Oakland Zoo’s Veterinary Hospital
Wouldn’t it be nice if all the animals at Oakland Zoo could take care of themselves, leading perfectly healthy lives on their own? Of course it would. But the reality is that zoo animals, just like us humans, need occasional help to stay healthy. That’s where the OZVH comes in. The newly built $10 million Oakland Zoo Veterinary Hospital provides comprehensive diagnostic care and treatment for creatures both great and small. Radiology, lab work, surgery, treatment, and recovery—all phases of veterinary care can be handled within this 17,000 square foot Gold LEED certified facility. This hospital has been a dream for Zoo President, Dr. Joel Parrott, who has been working hard to make it a reality ever since he began working at Oakland Zoo. Visiting veterinarians at other AZA institutions to learn what works and what doesn’t, he and the architectural team were able to come up with a design that incorporated the latest technologies and procedures in the most efficient manner.
Generally, our hospital is not open to the public, so the majority of zoo visitors probably don’t even know of its existence. But thanks to the Zoo’s Education Department, it’s now possible for a limited number of guests
to visit this wonderful new facility. For the past two years Chantal Burnett, our Assistant Program Director of Volunteer Services, has been leading walking tours of the hospital. In that time, these hour-long tours have become so popular that she’s had to train a team of six docents to handle the demand. I recently had the opportunity to tag along on one of these tours. Although I’ve worked at the Zoo for many years and have been there many times, I was able to learn some new things about the facility that’s been touted as one of the finest veterinary hospitals in Northern California.
On this particular tour I was in the company of some women from the Taiwan tourist industry as well as some members of the Zoo’s Marketing department. Predictably, we began our tour at the
Large Animal Treatment Area
front door. But then Chantal led us through the facility via the same route that an ailing zoo animal would follow, providing us with a unique perspective.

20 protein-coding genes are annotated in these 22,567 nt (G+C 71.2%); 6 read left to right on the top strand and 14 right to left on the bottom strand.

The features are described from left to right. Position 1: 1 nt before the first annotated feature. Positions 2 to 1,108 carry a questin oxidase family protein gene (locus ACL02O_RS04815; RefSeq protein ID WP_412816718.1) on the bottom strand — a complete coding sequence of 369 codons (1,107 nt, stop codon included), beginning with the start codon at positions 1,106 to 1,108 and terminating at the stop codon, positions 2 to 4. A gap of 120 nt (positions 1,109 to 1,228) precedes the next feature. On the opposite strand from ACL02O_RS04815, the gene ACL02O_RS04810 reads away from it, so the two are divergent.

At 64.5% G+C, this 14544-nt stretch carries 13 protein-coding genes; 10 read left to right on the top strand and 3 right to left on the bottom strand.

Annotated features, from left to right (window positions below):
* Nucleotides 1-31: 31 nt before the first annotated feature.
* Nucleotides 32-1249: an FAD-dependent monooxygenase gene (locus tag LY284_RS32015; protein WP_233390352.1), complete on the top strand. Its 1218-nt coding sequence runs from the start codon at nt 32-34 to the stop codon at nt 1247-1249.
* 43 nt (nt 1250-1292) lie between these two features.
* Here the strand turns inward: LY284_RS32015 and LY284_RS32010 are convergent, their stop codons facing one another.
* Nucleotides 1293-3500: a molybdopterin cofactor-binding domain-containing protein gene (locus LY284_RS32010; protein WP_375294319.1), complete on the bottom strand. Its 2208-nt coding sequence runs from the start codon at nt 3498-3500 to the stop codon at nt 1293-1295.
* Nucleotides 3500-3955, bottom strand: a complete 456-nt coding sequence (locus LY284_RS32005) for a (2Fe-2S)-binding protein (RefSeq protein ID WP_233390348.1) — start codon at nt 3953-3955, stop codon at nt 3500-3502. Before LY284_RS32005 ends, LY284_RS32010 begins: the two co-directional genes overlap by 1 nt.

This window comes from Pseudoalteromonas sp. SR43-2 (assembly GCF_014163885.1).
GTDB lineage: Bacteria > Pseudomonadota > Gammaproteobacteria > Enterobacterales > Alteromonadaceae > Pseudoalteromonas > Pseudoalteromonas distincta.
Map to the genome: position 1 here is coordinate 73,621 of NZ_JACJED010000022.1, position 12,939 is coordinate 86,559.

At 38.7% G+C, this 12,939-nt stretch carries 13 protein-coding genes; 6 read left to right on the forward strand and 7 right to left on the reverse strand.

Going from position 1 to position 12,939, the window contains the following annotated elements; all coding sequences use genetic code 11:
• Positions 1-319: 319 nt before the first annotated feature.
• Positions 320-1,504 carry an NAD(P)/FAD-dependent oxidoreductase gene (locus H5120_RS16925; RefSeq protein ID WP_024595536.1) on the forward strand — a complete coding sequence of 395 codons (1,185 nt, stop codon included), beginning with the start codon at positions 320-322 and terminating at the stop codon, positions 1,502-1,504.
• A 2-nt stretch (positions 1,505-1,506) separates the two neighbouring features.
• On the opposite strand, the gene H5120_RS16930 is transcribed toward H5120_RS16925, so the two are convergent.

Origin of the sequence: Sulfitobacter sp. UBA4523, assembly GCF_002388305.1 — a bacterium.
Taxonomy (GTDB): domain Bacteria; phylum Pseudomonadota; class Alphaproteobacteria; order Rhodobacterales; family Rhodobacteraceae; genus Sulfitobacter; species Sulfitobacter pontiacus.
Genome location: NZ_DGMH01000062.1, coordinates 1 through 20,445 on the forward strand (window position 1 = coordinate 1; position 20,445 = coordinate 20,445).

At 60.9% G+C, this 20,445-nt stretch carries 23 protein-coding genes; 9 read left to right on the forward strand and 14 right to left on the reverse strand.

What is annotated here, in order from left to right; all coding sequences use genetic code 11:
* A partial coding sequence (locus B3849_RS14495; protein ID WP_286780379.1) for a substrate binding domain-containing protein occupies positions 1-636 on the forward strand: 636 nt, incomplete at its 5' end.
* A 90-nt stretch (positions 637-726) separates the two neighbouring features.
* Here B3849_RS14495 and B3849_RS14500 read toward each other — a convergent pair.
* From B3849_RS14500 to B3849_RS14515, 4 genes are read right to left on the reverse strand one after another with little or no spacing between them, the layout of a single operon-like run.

Our first stop was Radiology, where animals are bought in for x-rays. Housed within lead-shielded walls, separate equipment for taking vertical as well as horizontal x-rays accommodate a variety of diagnostic situations. Of all our animal residents, only elephants and giraffes are too large to be treated here at the hospital. In those cases, the vet staff has the ability to bring whatever equipment they need to the animals’ exhibits, for a “house call.”
Then it was on to Treatment, where multiple procedures can take place simultaneously, in the two adjacent rooms. Included in this area is equipment for anesthesia, oxygen, ultrasound and animal dentistry. Skylights augment the electrical lighting; stainless steel surfaces are easily cleaned. The large folding padded equine table can safely accommodate hoofstock of any size. Nearby is the scrub area, where the vet staff cleans up in preparation for their work. Also located nearby are the exam kits—plastic tote boxes containing the equipment needed for work in the field.
The Hoofstock Recovery Area provides a quiet environment (straw-covered floor, subdued lighting) for recently treated
Vet Tech Reviewing Information
animals to recuperate until they’re ready to return to their exhibits. Down the hall, the Quarantine area allows for the isolation of animals to prevent disease transmission. As a matter of protocol, all animals coming to the Zoo from other institutions are required to be quarantined for thirty days, so this facility is often used for this precautionary purpose as well. The heated floor and hydraulic doors make this area safe and comfortable for these animals whose stay is generally longer than those being treated for specific health issues.
Various other dedicated areas are conveniently located nearby: a diet prep kitchen to prepare all the meals for the animal guests, a pharmacy, two separate laboratories for testing and research, as well as several rooms to meet the needs of the staff: laundry room, conference room, a kitchen
Visiting Veterinary Eye Specialist
and several private and group offices. There’s even a cozy studio apartment that allows a staff member to stay overnight to keep an eye on animals that need frequent observation or care. Everything from the solar paneled roof to the heated floors of this facility helps provide for the needs of our more than 650 animal residents.
If you’re interested in booking a tour to see this wonderful new hospital for yourself, please contact Chantal Burnett at 510-632-9525 ext 209 (Tues- Sat) or email her at email@example.com. Reservations are required. The hour-long tours are available on Wednesdays and Saturdays between 10 am and 12 noon. Tour fees are $20 for members /$25 for non-members. Pre-vet student groups and high school student groups are $200 per 20 students. Maximum number of guests per tour is 20. Hope to see you there!